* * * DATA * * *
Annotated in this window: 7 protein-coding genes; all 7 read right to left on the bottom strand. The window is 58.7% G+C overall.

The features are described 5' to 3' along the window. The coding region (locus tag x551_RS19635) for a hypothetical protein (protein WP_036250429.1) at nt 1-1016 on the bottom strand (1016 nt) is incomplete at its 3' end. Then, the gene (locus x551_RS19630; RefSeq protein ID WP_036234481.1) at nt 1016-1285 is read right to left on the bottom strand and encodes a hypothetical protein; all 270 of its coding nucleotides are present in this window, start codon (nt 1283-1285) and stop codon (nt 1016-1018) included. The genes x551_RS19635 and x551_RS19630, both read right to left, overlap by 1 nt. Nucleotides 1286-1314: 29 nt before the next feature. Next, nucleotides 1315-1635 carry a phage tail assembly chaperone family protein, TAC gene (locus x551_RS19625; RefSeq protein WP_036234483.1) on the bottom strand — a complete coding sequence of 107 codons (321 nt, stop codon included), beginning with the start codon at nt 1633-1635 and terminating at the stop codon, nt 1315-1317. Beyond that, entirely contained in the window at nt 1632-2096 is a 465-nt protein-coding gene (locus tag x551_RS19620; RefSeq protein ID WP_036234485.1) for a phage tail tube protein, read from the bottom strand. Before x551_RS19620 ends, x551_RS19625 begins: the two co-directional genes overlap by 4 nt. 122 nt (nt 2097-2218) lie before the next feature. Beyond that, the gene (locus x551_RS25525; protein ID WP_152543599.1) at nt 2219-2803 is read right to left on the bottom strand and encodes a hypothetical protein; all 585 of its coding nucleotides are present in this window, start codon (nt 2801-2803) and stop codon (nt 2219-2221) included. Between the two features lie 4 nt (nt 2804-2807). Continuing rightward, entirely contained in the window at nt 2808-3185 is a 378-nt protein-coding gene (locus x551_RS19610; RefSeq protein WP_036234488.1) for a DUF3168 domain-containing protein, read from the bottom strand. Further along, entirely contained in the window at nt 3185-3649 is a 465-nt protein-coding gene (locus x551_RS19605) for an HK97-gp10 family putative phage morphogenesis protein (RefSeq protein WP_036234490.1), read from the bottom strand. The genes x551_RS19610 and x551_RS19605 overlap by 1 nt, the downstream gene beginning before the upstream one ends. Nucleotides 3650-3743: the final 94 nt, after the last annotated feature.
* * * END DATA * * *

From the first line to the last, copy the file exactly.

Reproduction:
Annotated in this window: 7 protein-coding genes; all 7 read right to left on the bottom strand. The window is 58.7% G+C overall.

The features are described 5' to 3' along the window. The coding region (locus tag x551_RS19635) for a hypothetical protein (protein WP_036250429.1) at nt 1-1016 on the bottom strand (1016 nt) is incomplete at its 3' end. Then, the gene (locus x551_RS19630; RefSeq protein ID WP_036234481.1) at nt 1016-1285 is read right to left on the bottom strand and encodes a hypothetical protein; all 270 of its coding nucleotides are present in this window, start codon (nt 1283-1285) and stop codon (nt 1016-1018) included. The genes x551_RS19635 and x551_RS19630, both read right to left, overlap by 1 nt. Nucleotides 1286-1314: 29 nt before the next feature. Next, nucleotides 1315-1635 carry a phage tail assembly chaperone family protein, TAC gene (locus x551_RS19625; RefSeq protein WP_036234483.1) on the bottom strand — a complete coding sequence of 107 codons (321 nt, stop codon included), beginning with the start codon at nt 1633-1635 and terminating at the stop codon, nt 1315-1317. Beyond that, entirely contained in the window at nt 1632-2096 is a 465-nt protein-coding gene (locus tag x551_RS19620; RefSeq protein ID WP_036234485.1) for a phage tail tube protein, read from the bottom strand. Before x551_RS19620 ends, x551_RS19625 begins: the two co-directional genes overlap by 4 nt. 122 nt (nt 2097-2218) lie before the next feature. Beyond that, the gene (locus x551_RS25525; protein ID WP_152543599.1) at nt 2219-2803 is read right to left on the bottom strand and encodes a hypothetical protein; all 585 of its coding nucleotides are present in this window, start codon (nt 2801-2803) and stop codon (nt 2219-2221) included. Between the two features lie 4 nt (nt 2804-2807). Continuing rightward, entirely contained in the window at nt 2808-3185 is a 378-nt protein-coding gene (locus x551_RS19610; RefSeq protein WP_036234488.1) for a DUF3168 domain-containing protein, read from the bottom strand. Further along, entirely contained in the window at nt 3185-3649 is a 465-nt protein-coding gene (locus x551_RS19605) for an HK97-gp10 family putative phage morphogenesis protein (RefSeq protein WP_036234490.1), read from the bottom strand. The genes x551_RS19610 and x551_RS19605 overlap by 1 nt, the downstream gene beginning before the upstream one ends. Nucleotides 3650-3743: the final 94 nt, after the last annotated feature.